My wife and I are working our way through the first series of the TV adaptation of Margaret Atwood’s The Handmaid’s Tale at the moment. It makes for disturbing, and at times harrowing viewing. Thought-provoking on many levels. And the thoughts it provokes can be dark, indeed. Comparisons will doubtless be deemed invidious. But, as a study of power relationships, it is for me very reminiscent of Orwell’s Animal Farm. But The Handmaid’s Tale is very much more affecting. It will make you angry. It will make you afraid. It will lead you to despair of humanity. Because, for all it’s extremes, Atwood’s vividly imagined dystopia is horribly credible.
One of the things that struck me as most frightening about the TV dramatisation was the the way in which the descent into this dystopia is portrayed as happening almost unnoticed by people intent on the pursuit of what quickly come to seem ludicrously trivial gratifications. It was this, too, which put me in mind of Animal Farm. Each stage in the process of moving from democratic civilisation to barbaric totalitarianism appears, in isolation, perfectly reasonable. Or a passing phenomenon. Later, extraordinary measures are deemed necessary to deal with exceptional circumstances. Acceptance of each step in the process paves the way for tolerance of the next. Until there is no way back. Too late, the realisation dawns that what has been so casually squandered can never be recovered.
How fragile it all is!
Could this happen in real life? Is it already happening? If Margaret Atwood is right, we may be unaware. We may already have accepted too much. We may already have developed the tolerance which will allow our rights and freedoms to slip away from us. Not wrenched from our grasp, but given up without demur. Almost as if we were relieved to be freed from the responsibilities which are the necessary corollary of those rights and freedoms.
Brexit looms! Scotland is about to be forced out of the EU against the democratic will of Scotland’s people. That is serious. It is an outrage. And yet we see in the meek acceptance or dutiful rationalisation of this outrage precisely the dumb, fatal complacency that is so powerfully conveyed in The Handmaid’s Tale. We see the same failure – or refusal – to look beyond and beneath immediate events. As ever, we are distracted by talk of economic consequences. Brexit will destroy jobs! Brexit will cost each of us £2,456.76 per year! Brexit will mean empty shelves in the supermarkets and delicatessens! We are constantly encouraged to focus on those gratifications that we have yet to see as ludicrously trivial. Will we learn before it is too late?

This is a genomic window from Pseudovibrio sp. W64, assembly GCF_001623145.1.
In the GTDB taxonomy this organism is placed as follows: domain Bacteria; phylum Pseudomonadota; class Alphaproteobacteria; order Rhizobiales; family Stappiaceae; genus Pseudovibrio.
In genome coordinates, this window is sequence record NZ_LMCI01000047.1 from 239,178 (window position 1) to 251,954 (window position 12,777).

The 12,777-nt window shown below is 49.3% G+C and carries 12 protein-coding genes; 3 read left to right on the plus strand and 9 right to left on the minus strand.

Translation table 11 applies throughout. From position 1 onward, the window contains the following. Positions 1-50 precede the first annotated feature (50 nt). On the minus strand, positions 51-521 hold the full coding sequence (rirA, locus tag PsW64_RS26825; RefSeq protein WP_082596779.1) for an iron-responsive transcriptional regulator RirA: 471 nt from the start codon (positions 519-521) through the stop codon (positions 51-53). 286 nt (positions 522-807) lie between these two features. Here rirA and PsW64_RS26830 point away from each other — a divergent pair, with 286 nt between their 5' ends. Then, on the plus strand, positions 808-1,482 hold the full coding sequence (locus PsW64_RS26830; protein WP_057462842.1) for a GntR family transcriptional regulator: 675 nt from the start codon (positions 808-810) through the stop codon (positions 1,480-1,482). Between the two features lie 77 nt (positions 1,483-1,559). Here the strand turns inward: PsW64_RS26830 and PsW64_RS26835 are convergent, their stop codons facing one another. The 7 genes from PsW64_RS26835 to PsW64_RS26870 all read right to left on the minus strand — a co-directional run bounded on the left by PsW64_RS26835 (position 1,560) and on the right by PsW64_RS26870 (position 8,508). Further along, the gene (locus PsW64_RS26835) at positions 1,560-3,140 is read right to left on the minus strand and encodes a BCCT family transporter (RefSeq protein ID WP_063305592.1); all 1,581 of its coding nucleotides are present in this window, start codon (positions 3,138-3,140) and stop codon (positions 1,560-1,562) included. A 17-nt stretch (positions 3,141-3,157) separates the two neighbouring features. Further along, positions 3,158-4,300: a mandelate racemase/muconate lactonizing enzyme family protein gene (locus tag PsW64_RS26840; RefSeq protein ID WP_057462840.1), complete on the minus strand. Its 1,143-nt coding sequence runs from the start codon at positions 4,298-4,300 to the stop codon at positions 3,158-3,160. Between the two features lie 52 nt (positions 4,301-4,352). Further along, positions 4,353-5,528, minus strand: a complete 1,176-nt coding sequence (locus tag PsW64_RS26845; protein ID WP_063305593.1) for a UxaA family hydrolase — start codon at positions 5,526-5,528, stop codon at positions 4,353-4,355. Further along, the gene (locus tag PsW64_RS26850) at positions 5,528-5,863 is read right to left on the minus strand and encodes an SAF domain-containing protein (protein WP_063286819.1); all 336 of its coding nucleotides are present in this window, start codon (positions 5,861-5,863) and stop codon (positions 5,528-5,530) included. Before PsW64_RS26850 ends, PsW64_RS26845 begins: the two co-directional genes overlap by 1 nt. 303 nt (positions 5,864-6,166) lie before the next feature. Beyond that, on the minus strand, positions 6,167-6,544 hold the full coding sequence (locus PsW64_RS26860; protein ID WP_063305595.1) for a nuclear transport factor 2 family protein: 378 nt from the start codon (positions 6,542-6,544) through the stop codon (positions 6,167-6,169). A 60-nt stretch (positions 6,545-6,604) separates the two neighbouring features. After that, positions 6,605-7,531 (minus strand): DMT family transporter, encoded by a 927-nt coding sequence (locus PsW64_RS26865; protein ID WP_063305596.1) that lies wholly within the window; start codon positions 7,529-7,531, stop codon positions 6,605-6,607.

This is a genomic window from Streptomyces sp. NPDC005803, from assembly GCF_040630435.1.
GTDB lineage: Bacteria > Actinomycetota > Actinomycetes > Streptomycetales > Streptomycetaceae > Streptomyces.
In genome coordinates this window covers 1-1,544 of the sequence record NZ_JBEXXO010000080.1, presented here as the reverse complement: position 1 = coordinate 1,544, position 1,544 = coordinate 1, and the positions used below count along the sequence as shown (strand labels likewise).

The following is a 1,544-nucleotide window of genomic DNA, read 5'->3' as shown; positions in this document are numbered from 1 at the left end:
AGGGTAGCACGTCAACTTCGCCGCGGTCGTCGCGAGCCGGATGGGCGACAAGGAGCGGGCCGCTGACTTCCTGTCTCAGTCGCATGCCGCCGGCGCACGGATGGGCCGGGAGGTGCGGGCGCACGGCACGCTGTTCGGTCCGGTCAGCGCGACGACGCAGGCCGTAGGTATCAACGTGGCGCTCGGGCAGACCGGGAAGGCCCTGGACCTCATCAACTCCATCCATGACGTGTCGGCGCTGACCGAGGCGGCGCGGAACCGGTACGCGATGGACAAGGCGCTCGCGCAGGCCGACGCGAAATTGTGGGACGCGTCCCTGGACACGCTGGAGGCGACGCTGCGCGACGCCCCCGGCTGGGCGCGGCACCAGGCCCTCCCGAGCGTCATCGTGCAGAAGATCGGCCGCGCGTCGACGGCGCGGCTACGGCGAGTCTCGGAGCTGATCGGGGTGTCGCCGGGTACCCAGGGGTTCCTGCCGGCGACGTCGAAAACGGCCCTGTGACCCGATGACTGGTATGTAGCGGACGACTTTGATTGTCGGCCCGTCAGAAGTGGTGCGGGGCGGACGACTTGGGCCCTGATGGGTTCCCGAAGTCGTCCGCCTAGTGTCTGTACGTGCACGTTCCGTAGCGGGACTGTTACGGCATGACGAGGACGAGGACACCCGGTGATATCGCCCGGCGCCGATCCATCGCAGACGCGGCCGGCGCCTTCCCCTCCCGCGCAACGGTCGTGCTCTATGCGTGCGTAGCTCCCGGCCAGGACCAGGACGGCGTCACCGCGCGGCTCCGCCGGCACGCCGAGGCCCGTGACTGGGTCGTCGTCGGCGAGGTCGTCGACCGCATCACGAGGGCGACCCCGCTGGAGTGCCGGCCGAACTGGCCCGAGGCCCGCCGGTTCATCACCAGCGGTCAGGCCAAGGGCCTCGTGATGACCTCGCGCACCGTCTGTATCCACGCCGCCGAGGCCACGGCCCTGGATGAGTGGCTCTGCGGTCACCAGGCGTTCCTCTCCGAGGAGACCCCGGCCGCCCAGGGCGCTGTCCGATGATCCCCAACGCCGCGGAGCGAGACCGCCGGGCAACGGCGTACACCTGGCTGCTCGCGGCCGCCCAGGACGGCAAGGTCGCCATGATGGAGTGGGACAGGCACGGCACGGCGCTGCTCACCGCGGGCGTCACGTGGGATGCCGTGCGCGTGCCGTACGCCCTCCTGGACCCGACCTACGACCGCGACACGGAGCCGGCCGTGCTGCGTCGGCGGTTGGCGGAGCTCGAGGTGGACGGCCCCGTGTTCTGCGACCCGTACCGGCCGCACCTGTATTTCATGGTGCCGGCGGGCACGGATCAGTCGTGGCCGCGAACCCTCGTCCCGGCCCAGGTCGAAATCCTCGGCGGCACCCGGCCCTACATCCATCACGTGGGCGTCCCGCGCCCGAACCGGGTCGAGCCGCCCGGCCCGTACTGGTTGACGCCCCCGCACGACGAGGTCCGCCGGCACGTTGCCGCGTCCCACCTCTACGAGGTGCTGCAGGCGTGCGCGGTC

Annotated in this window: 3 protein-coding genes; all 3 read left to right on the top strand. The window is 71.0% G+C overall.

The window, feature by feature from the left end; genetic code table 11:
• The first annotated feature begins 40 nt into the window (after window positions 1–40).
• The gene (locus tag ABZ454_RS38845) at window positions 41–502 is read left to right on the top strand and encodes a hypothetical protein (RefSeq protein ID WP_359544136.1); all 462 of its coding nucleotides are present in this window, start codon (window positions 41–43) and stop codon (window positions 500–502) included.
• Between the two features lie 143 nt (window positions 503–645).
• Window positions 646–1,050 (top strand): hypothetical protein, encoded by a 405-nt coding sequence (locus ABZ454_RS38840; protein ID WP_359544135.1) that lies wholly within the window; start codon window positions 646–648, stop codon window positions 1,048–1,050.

Will we lift our eyes and see beyond Brexit to see the dismantling of Scotland’s democratic institutions and the decimation of our public services and all the other extraordinary measures that will be deemed necessary to deal with exceptional circumstances? Will we look beneath the seemingly benign bungling and entertaining eccentricities of the British political elite foisted on us by the Union and discern through the fog of media distortion a regime with motives hardly less malign that that portrayed by Margaret Atwood?
Will we remember that, only a few short weeks ago, the idea of the UK Parliament being prorogued to allow the British executive a free hand would have been, if not unthinkable, then hardly the topic of serious political discourse? Will we realise that the mere fact of the ‘suspension’ of democratically elected parliaments being discussed is part of the process by which the public consciousness is prepared for the actuality? Today’s fodder for political anoraks imperceptibly metamorphoses into tomorrow’s inevitability. And it’s somehow OK because we knew it was going to happen.
Will we think to follow this chain of developments even further? Perhaps to the invoking of the Civil Contingencies Act, with all that this entails? Or will we tell ourselves, and each other, that there is no chain; no connection; no linkage leading from one to the next? Will we see only isolated developments, each of which can be comfortably ignored or readily rationalised?
Will we all wake up one day to find ourselves in a world of nightmares, and wonder how it could have happened?
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